Self-Driving Uber In Fatal Accident Had 6 Seconds To React Before Crash

The NTSB published a preliminary report on the incident Thursday.

The hardware on Uber’s self-driving car that struck and killed a 49-year-old woman in Arizona this March worked just fine, a new report found — it’s the software that failed.

That’s one of several takeaways from a preliminary report released Thursday by the National Transportation Safety Board, which found Uber’s self-driving Volvo SUV observed the woman six seconds before the fatal crash, but failed to take any action to avoid her.

On-board software initially classified the pedestrian as an unknown object, then as a vehicle, and finally as a bicycle in the seconds leading up to the crash, though the vehicle couldn’t definitively predict the bike’s path and adjust accordingly.

1.3 seconds before the collision, the SUV was traveling at about 40 mph and determined an “emergency braking maneuver” was necessary. No such action was taken, however, as the system is currently disabled “to reduce the potential for erratic vehicle behavior,” the NTSB said.

National Transportation Safety Board investigators examine the self-driving Uber vehicle involved in the fatal accident.
National Transportation Safety Board investigators examine the self-driving Uber vehicle involved in the fatal accident.

Uber told HuffPost it disables the emergency braking system on all of its Volvo SUVs while the cars are operating in autonomous mode as it’s a Volvo system, not an Uber system. That aligns with a report earlier this month that concluded the Uber did in fact recognize the woman, but failed to avoid her because of a software setting.

A human safety driver who was in the Uber at the time should have intervened and taken control of the car, but didn’t. Video from the accident shows the driver wasn’t looking at the road, and instead was “monitoring the self-driving system interface,” she told NTSB investigators.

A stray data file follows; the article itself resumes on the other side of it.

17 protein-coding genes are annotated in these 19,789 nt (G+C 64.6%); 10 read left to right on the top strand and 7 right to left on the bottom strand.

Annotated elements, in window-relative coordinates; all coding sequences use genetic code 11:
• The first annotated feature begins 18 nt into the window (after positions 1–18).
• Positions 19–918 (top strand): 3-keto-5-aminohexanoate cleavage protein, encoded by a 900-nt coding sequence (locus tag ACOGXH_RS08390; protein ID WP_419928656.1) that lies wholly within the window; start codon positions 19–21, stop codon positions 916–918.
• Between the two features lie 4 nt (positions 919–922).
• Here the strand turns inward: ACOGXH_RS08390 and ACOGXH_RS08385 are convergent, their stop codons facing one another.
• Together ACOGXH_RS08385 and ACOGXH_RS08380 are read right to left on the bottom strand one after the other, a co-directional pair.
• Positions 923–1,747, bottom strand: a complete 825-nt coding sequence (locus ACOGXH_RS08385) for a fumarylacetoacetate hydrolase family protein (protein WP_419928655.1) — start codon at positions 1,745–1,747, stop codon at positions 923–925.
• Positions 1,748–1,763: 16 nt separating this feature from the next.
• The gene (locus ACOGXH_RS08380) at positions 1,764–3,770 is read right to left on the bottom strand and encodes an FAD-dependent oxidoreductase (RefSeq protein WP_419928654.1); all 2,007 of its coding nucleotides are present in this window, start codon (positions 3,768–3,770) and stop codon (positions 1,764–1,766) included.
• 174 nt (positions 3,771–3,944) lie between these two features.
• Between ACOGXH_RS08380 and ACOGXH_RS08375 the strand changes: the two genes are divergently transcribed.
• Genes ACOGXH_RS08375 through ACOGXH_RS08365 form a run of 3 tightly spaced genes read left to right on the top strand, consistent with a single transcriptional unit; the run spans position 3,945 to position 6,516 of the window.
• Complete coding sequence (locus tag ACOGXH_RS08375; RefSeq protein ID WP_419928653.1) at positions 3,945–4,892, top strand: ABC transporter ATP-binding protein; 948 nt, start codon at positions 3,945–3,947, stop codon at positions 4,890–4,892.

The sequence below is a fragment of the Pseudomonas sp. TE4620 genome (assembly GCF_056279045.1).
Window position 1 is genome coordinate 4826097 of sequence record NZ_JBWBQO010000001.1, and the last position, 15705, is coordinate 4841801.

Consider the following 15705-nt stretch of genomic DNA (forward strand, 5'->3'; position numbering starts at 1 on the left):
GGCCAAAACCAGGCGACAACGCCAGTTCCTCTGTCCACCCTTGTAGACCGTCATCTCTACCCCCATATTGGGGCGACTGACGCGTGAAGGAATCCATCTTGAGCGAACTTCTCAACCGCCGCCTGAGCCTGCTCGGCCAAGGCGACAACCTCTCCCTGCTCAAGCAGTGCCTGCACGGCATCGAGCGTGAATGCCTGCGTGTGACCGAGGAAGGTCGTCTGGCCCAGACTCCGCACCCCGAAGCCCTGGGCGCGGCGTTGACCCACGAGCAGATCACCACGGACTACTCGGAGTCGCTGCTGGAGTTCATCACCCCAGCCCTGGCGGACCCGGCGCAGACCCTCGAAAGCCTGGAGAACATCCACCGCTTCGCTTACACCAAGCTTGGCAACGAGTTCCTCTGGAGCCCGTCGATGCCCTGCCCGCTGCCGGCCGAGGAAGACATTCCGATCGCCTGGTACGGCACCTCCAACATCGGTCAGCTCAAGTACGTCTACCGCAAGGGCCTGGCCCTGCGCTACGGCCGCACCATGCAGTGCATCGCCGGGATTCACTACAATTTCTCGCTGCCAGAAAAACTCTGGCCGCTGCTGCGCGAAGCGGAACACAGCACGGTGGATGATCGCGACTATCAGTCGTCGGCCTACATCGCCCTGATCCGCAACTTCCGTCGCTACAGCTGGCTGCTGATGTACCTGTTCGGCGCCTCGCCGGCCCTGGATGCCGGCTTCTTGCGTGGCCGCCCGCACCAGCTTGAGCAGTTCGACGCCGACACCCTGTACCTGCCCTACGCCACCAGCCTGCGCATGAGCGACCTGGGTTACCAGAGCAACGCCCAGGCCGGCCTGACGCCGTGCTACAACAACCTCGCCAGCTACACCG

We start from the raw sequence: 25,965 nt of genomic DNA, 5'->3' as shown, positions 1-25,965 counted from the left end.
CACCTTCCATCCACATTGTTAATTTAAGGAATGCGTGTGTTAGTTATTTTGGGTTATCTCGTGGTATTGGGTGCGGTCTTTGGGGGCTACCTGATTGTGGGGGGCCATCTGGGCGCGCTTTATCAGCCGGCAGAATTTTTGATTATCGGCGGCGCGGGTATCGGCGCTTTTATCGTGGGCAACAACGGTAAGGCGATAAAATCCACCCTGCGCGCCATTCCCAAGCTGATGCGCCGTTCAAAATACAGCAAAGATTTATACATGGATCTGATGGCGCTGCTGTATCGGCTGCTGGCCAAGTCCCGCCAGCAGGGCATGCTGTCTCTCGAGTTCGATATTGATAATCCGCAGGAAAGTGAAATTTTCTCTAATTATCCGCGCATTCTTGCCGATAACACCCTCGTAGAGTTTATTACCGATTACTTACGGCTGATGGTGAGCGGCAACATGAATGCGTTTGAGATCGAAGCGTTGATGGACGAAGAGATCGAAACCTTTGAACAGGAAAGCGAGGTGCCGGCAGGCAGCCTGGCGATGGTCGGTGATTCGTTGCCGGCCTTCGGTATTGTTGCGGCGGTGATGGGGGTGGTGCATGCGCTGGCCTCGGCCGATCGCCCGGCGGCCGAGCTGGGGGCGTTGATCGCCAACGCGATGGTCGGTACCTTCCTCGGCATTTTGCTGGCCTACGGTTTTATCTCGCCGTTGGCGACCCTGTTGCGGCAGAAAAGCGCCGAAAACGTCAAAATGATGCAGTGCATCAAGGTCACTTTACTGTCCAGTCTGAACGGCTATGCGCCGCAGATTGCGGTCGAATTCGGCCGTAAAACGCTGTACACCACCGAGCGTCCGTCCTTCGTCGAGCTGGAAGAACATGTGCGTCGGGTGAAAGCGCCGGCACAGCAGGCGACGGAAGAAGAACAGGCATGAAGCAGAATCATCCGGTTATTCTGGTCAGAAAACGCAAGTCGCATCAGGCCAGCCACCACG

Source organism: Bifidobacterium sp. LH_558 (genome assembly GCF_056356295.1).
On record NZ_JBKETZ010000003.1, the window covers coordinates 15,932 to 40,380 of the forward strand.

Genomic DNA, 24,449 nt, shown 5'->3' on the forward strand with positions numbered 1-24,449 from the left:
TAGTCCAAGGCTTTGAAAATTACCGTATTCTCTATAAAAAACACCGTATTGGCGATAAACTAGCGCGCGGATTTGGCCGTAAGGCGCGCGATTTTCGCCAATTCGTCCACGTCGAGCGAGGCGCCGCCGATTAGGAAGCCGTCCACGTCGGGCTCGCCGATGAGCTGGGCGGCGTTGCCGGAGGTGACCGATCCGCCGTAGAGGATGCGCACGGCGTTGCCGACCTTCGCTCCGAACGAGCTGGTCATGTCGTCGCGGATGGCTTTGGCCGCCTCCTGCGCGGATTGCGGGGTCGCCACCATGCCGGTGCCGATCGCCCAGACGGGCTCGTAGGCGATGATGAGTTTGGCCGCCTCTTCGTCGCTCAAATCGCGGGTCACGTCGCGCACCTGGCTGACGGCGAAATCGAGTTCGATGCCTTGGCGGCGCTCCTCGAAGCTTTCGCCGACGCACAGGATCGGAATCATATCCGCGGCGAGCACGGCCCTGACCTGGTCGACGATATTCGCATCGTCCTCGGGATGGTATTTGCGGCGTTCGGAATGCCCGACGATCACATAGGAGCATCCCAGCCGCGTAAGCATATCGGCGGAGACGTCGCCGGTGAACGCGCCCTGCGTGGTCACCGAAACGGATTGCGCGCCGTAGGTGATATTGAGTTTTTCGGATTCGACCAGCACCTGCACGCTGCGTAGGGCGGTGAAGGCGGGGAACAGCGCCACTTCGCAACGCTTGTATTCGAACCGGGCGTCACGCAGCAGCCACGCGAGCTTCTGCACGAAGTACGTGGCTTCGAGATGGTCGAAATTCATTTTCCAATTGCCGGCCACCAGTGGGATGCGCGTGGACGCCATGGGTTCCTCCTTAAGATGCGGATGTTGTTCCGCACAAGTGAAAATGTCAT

Uber suspended all of its self-driving operations after the accident, and permanently ceased testing in Arizona on Wednesday. An Uber spokesperson told HuffPost that when it resumes testing in its two remaining cities of San Francisco and Pittsburgh, it will likely be on a more limited basis.

Adding to the confusion, the median the pedestrian crossed prior to the collision features two prominent brick-colored pathways, seen below forming a broad “X”: 

Despite looking like a safe spot to cross, however, the paths aren’t meant for pedestrians. A spokesperson for the City of Tempe declined to comment on the median’s design or the intended purpose of the brick pathways, citing the ongoing investigation.

The NTSB report also noted the pedestrian tested positive for methamphetamine and marijuana. That information is of limited use ― the Uber should have identified and avoided her either way ― but it does potentially provide insight into why she didn’t cross at the crosswalk 360 feet to the north, and why she was unaware of the vehicle until immediately before impact.

Investigators added the woman crossed in a section of road that isn’t illuminated by street lights, was wearing dark clothing at the time, and her bicycle had no reflectors that were visible to the car. 

“Over the course of the last two months, we’ve worked closely with the NTSB,” Uber said in an emailed statement to HuffPost Thursday. “As their investigation continues, we’ve initiated our own safety review of our self-driving vehicles program.”

The company noted it also hired former NTSB Chairman Christopher Hart earlier this month in an advisory role.